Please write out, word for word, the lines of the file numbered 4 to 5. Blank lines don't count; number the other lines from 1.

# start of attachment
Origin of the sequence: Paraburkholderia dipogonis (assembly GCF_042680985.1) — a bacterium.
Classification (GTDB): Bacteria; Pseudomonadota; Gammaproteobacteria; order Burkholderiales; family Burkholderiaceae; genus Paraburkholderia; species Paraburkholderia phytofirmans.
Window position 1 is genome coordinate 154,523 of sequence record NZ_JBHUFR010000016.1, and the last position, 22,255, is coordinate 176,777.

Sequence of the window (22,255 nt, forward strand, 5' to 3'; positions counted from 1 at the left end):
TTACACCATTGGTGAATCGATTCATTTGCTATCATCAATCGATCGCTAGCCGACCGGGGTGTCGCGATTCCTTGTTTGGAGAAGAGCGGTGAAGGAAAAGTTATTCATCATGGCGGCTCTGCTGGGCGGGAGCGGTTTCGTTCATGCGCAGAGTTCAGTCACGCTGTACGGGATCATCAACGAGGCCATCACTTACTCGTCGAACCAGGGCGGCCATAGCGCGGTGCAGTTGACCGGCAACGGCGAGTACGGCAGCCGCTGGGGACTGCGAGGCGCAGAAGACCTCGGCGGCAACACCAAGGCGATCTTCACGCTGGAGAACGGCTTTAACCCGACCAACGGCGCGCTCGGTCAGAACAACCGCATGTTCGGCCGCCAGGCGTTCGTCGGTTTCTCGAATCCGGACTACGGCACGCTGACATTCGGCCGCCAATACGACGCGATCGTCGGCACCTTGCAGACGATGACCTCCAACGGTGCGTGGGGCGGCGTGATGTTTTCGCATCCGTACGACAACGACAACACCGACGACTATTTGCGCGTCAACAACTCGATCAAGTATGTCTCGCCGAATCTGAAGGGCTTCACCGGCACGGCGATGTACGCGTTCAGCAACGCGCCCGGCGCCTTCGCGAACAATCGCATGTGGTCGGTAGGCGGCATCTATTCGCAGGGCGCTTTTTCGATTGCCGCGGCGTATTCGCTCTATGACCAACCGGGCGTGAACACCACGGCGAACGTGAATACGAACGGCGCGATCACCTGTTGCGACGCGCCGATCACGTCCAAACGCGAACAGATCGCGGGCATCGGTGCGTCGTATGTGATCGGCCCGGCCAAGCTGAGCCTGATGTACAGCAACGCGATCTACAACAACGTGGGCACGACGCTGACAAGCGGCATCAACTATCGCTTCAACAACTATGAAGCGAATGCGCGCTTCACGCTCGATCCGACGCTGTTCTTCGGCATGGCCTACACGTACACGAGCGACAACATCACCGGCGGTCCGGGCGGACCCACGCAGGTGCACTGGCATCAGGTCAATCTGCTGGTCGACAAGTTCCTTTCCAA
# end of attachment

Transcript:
Sequence of the window (22,255 nt, forward strand, 5' to 3'; positions counted from 1 at the left end):
TTACACCATTGGTGAATCGATTCATTTGCTATCATCAATCGATCGCTAGCCGACCGGGGTGTCGCGATTCCTTGTTTGGAGAAGAGCGGTGAAGGAAAAGTTATTCATCATGGCGGCTCTGCTGGGCGGGAGCGGTTTCGTTCATGCGCAGAGTTCAGTCACGCTGTACGGGATCATCAACGAGGCCATCACTTACTCGTCGAACCAGGGCGGCCATAGCGCGGTGCAGTTGACCGGCAACGGCGAGTACGGCAGCCGCTGGGGACTGCGAGGCGCAGAAGACCTCGGCGGCAACACCAAGGCGATCTTCACGCTGGAGAACGGCTTTAACCCGACCAACGGCGCGCTCGGTCAGAACAACCGCATGTTCGGCCGCCAGGCGTTCGTCGGTTTCTCGAATCCGGACTACGGCACGCTGACATTCGGCCGCCAATACGACGCGATCGTCGGCACCTTGCAGACGATGACCTCCAACGGTGCGTGGGGCGGCGTGATGTTTTCGCATCCGTACGACAACGACAACACCGACGACTATTTGCGCGTCAACAACTCGATCAAGTATGTCTCGCCGAATCTGAAGGGCTTCACCGGCACGGCGATGTACGCGTTCAGCAACGCGCCCGGCGCCTTCGCGAACAATCGCATGTGGTCGGTAGGCGGCATCTATTCGCAGGGCGCTTTTTCGATTGCCGCGGCGTATTCGCTCTATGACCAACCGGGCGTGAACACCACGGCGAACGTGAATACGAACGGCGCGATCACCTGTTGCGACGCGCCGATCACGTCCAAACGCGAACAGATCGCGGGCATCGGTGCGTCGTATGTGATCGGCCCGGCCAAGCTGAGCCTGATGTACAGCAACGCGATCTACAACAACGTGGGCACGACGCTGACAAGCGGCATCAACTATCGCTTCAACAACTATGAAGCGAATGCGCGCTTCACGCTCGATCCGACGCTGTTCTTCGGCATGGCCTACACGTACACGAGCGACAACATCACCGGCGGTCCGGGCGGACCCACGCAGGTGCACTGGCATCAGGTCAATCTGCTGGTCGACAAGTTCCTTTCCAA